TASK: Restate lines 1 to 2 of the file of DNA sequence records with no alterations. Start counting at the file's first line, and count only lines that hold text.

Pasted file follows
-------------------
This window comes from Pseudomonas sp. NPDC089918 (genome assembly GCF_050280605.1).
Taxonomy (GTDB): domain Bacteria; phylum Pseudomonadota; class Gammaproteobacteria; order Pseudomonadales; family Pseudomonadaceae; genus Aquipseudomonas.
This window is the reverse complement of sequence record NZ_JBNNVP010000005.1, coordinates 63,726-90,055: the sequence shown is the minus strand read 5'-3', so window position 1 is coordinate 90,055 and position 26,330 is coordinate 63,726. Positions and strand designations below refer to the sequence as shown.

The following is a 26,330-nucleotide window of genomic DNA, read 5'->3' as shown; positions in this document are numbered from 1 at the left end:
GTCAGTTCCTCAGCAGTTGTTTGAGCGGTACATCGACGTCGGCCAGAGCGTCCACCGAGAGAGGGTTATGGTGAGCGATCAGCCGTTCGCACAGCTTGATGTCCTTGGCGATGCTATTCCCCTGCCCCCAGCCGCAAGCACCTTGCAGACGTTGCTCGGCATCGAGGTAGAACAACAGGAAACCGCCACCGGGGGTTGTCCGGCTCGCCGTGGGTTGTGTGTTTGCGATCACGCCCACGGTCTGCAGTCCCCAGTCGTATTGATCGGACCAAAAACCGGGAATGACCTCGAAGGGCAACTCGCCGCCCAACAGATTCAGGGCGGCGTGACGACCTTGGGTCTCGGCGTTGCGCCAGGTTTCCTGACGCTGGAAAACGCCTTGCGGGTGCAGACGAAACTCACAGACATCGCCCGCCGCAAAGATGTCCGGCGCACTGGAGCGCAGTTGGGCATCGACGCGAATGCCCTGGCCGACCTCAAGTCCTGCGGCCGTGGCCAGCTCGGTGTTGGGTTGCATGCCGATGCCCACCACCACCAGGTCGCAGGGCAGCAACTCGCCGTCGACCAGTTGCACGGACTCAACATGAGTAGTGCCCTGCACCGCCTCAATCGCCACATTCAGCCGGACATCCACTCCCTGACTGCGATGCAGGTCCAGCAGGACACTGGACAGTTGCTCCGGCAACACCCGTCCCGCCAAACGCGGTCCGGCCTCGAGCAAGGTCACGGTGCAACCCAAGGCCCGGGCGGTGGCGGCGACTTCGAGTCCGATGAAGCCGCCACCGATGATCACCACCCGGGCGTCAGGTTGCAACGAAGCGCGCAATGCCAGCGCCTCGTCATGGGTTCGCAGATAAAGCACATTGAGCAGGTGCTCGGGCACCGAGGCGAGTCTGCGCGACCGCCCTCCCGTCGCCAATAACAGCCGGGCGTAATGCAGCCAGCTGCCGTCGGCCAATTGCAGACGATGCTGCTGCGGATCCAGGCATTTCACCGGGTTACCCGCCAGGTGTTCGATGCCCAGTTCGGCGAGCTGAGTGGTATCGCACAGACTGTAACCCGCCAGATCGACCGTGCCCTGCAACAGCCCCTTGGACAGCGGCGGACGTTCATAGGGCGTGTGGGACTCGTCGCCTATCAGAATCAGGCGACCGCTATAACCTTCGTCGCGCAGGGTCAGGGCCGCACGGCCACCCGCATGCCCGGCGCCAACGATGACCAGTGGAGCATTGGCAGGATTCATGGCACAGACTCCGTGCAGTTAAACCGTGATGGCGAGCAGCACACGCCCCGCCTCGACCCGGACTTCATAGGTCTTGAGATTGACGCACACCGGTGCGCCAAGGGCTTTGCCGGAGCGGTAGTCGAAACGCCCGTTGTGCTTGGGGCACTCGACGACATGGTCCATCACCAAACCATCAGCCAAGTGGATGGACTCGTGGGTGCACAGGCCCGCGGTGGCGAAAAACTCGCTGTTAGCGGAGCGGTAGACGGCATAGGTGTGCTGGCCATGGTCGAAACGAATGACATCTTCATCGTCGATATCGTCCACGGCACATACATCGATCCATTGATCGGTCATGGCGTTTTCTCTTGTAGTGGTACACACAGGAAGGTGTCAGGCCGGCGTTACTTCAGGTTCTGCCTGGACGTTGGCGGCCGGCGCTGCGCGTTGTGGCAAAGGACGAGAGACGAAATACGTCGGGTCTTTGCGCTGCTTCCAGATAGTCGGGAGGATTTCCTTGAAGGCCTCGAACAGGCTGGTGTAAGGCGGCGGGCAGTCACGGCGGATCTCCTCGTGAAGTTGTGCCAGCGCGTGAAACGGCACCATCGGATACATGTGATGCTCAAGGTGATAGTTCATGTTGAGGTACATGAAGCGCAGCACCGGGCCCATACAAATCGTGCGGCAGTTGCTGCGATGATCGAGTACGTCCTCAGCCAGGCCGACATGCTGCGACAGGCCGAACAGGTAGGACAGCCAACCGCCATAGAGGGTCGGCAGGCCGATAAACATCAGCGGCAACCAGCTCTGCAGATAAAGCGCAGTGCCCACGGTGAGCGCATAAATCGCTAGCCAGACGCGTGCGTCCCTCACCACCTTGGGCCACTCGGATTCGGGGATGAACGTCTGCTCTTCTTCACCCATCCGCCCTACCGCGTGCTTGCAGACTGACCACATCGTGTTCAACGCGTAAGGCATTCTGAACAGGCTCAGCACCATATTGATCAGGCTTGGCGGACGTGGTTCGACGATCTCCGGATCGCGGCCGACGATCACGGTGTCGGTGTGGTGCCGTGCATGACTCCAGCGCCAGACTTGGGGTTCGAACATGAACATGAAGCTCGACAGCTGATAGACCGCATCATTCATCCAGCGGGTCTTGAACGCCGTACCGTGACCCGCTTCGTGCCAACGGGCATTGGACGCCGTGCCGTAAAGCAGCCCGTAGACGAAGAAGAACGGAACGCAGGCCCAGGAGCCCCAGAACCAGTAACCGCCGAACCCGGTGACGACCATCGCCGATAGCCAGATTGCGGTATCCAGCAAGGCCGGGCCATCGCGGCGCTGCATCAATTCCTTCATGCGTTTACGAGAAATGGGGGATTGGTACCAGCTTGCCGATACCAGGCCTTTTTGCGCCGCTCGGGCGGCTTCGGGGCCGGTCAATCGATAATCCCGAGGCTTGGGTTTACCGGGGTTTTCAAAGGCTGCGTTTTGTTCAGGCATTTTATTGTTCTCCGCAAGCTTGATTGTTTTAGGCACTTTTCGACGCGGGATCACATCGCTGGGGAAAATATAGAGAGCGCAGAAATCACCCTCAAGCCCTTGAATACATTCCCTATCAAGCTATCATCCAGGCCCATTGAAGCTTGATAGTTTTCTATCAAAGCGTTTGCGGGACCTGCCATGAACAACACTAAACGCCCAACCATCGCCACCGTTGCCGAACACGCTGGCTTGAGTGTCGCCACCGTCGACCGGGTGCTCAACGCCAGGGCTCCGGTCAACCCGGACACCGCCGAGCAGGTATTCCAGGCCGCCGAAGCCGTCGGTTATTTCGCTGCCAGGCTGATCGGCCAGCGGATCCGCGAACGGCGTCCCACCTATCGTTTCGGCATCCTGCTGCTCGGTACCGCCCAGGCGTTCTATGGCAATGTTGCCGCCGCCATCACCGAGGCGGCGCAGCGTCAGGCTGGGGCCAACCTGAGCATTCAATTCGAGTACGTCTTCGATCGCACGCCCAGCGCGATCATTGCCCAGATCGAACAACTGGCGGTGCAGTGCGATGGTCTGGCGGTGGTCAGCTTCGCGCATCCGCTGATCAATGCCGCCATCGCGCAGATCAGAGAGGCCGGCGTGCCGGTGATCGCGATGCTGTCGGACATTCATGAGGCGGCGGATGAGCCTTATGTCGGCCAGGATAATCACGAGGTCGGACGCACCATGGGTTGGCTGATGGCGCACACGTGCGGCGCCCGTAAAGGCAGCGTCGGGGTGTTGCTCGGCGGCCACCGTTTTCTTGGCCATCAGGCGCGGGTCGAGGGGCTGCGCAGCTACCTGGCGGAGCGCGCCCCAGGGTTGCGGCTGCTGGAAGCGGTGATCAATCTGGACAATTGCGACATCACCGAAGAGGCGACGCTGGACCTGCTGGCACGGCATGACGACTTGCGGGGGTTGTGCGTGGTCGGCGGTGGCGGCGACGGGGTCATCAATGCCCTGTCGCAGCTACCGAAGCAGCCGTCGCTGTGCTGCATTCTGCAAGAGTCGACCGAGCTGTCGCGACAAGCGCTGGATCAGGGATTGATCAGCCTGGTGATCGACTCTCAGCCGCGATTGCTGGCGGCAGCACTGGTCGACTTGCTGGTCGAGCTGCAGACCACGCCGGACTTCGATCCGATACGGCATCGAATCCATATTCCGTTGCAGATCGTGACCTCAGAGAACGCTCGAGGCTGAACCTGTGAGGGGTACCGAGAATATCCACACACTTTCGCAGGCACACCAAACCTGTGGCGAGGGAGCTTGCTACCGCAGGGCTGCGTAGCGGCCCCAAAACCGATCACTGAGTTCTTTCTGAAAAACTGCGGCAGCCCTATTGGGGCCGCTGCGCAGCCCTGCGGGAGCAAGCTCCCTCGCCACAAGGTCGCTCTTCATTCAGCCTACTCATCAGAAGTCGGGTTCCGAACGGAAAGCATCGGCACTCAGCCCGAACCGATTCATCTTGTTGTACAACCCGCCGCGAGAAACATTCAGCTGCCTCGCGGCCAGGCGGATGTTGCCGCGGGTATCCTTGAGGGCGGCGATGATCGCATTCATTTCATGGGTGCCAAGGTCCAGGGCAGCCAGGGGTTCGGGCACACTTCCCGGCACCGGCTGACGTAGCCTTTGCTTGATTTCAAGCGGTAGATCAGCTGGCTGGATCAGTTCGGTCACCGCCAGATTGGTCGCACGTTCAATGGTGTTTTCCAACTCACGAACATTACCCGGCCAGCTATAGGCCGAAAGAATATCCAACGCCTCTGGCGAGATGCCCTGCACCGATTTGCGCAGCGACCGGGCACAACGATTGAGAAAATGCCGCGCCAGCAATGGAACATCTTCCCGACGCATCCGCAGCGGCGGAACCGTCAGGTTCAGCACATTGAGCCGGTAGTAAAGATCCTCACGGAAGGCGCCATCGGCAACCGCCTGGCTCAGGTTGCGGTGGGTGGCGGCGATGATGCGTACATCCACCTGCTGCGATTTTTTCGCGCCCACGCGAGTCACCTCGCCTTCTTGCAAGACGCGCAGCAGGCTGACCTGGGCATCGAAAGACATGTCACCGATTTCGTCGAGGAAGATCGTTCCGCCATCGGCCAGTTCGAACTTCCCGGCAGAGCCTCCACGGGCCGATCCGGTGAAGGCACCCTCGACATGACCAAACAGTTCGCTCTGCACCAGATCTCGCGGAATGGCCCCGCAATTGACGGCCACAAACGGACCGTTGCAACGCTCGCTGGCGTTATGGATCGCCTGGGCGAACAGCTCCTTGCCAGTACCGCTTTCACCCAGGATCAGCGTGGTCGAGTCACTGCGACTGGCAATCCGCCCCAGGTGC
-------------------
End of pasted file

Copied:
This window comes from Pseudomonas sp. NPDC089918 (genome assembly GCF_050280605.1).
Taxonomy (GTDB): domain Bacteria; phylum Pseudomonadota; class Gammaproteobacteria; order Pseudomonadales; family Pseudomonadaceae; genus Aquipseudomonas.